The Liechtenstein Palace was built on the grounds of five city houses in 1591 and rebuilt in Classical style in the 18th century. The princely family of Lichtensteins gradually lost interest in the Palace and sold it to the Earl of Ledebour. Later on, the Palace housed many different institutions, until finally in the 1980´s it was acquired by the Academy of Musical Arts.
It was beautifully reconstructed and adjusted for the purposes of the Academy. Nowadays, Liechtenstein Palace is literally full of music! The Liechtenstein Palace is protected as a cultural monument of the Czech Republic.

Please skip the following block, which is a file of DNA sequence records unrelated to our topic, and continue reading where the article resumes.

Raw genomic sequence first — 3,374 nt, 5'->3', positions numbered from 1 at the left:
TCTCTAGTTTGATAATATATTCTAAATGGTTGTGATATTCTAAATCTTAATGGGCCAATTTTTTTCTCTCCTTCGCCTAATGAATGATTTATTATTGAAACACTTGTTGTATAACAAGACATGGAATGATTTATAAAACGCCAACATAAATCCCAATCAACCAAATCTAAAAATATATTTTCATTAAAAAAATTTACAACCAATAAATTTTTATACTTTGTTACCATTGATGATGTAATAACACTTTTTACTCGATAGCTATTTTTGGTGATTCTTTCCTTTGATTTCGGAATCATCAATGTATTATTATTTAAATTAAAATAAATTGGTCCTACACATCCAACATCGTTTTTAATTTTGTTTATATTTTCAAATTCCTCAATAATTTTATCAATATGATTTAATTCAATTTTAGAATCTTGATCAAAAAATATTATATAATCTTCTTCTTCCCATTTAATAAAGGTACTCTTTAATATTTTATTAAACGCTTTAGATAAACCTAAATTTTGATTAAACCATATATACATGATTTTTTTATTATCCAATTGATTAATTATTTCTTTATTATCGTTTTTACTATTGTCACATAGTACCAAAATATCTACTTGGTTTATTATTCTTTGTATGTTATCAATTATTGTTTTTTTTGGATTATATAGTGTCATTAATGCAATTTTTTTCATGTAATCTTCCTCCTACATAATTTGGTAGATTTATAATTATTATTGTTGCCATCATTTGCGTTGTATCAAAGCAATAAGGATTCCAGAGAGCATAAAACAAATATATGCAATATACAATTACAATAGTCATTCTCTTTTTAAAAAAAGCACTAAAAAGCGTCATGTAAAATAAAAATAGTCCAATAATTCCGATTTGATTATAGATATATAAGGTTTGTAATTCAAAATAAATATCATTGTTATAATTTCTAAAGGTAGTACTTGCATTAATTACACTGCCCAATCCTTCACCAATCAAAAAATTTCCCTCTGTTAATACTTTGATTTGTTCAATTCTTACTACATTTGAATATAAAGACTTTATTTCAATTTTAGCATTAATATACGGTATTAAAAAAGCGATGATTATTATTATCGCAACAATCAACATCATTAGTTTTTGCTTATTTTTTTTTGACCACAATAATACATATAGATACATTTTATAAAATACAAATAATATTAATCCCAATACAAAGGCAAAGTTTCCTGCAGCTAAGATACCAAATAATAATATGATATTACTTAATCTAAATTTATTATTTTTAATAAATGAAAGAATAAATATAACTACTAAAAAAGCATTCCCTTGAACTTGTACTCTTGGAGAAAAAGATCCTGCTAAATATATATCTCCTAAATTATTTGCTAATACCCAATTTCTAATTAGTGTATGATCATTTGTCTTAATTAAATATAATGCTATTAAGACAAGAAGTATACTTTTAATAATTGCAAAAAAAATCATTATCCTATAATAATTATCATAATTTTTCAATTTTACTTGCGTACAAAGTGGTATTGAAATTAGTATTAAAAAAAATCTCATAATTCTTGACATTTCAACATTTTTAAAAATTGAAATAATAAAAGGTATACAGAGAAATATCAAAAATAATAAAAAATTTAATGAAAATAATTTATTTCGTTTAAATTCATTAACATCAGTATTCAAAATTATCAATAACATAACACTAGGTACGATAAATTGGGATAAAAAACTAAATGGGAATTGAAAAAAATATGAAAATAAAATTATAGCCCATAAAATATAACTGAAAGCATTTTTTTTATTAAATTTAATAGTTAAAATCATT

The Lichtenstein Palace used to be associated with the Royal Governor, but in the 19th century became the seat of the Supreme Military Commander of Prague, whose Office was still based here in 1918. Fears of possible intervention by the Austro-Hungarian army against the newly established Czechoslovakia were running high. There was also a large garrison in the Joseph barracks on Republic square. The troops then stationed in Prague were for the most part Hungarians. It was crucial to reach an accord with the military HQ, or to defend Prague by force, a role taken up by the Sokol movement in October 1918.